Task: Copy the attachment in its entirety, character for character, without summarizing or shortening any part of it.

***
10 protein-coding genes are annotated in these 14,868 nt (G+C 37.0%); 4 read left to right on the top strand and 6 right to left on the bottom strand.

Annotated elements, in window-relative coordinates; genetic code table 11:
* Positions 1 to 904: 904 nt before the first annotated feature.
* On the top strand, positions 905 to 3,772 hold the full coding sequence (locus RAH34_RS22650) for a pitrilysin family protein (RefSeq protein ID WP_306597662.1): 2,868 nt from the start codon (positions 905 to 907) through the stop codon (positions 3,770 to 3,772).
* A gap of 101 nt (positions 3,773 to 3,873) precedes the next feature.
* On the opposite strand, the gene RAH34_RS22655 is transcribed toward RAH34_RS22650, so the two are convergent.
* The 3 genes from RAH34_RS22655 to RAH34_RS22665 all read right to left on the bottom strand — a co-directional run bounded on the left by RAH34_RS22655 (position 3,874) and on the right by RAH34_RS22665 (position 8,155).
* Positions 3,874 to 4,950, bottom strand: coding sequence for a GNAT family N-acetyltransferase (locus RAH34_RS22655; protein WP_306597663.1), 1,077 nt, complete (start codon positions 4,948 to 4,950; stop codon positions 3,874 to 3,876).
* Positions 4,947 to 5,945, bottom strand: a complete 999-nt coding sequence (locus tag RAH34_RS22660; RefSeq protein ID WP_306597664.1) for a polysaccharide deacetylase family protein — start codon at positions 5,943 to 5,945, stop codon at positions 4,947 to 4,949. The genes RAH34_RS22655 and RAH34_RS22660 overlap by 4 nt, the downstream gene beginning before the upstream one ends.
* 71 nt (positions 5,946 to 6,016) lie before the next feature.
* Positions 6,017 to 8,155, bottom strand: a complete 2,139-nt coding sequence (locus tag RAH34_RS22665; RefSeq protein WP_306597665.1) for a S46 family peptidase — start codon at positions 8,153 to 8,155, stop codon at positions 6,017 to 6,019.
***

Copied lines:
10 protein-coding genes are annotated in these 14,868 nt (G+C 37.0%); 4 read left to right on the top strand and 6 right to left on the bottom strand.

Annotated elements, in window-relative coordinates; genetic code table 11:
* Positions 1 to 904: 904 nt before the first annotated feature.
* On the top strand, positions 905 to 3,772 hold the full coding sequence (locus RAH34_RS22650) for a pitrilysin family protein (RefSeq protein ID WP_306597662.1): 2,868 nt from the start codon (positions 905 to 907) through the stop codon (positions 3,770 to 3,772).
* A gap of 101 nt (positions 3,773 to 3,873) precedes the next feature.
* On the opposite strand, the gene RAH34_RS22655 is transcribed toward RAH34_RS22650, so the two are convergent.
* The 3 genes from RAH34_RS22655 to RAH34_RS22665 all read right to left on the bottom strand — a co-directional run bounded on the left by RAH34_RS22655 (position 3,874) and on the right by RAH34_RS22665 (position 8,155).
* Positions 3,874 to 4,950, bottom strand: coding sequence for a GNAT family N-acetyltransferase (locus RAH34_RS22655; protein WP_306597663.1), 1,077 nt, complete (start codon positions 4,948 to 4,950; stop codon positions 3,874 to 3,876).
* Positions 4,947 to 5,945, bottom strand: a complete 999-nt coding sequence (locus tag RAH34_RS22660; RefSeq protein ID WP_306597664.1) for a polysaccharide deacetylase family protein — start codon at positions 5,943 to 5,945, stop codon at positions 4,947 to 4,949. The genes RAH34_RS22655 and RAH34_RS22660 overlap by 4 nt, the downstream gene beginning before the upstream one ends.
* 71 nt (positions 5,946 to 6,016) lie before the next feature.
* Positions 6,017 to 8,155, bottom strand: a complete 2,139-nt coding sequence (locus tag RAH34_RS22665; RefSeq protein WP_306597665.1) for a S46 family peptidase — start codon at positions 8,153 to 8,155, stop codon at positions 6,017 to 6,019.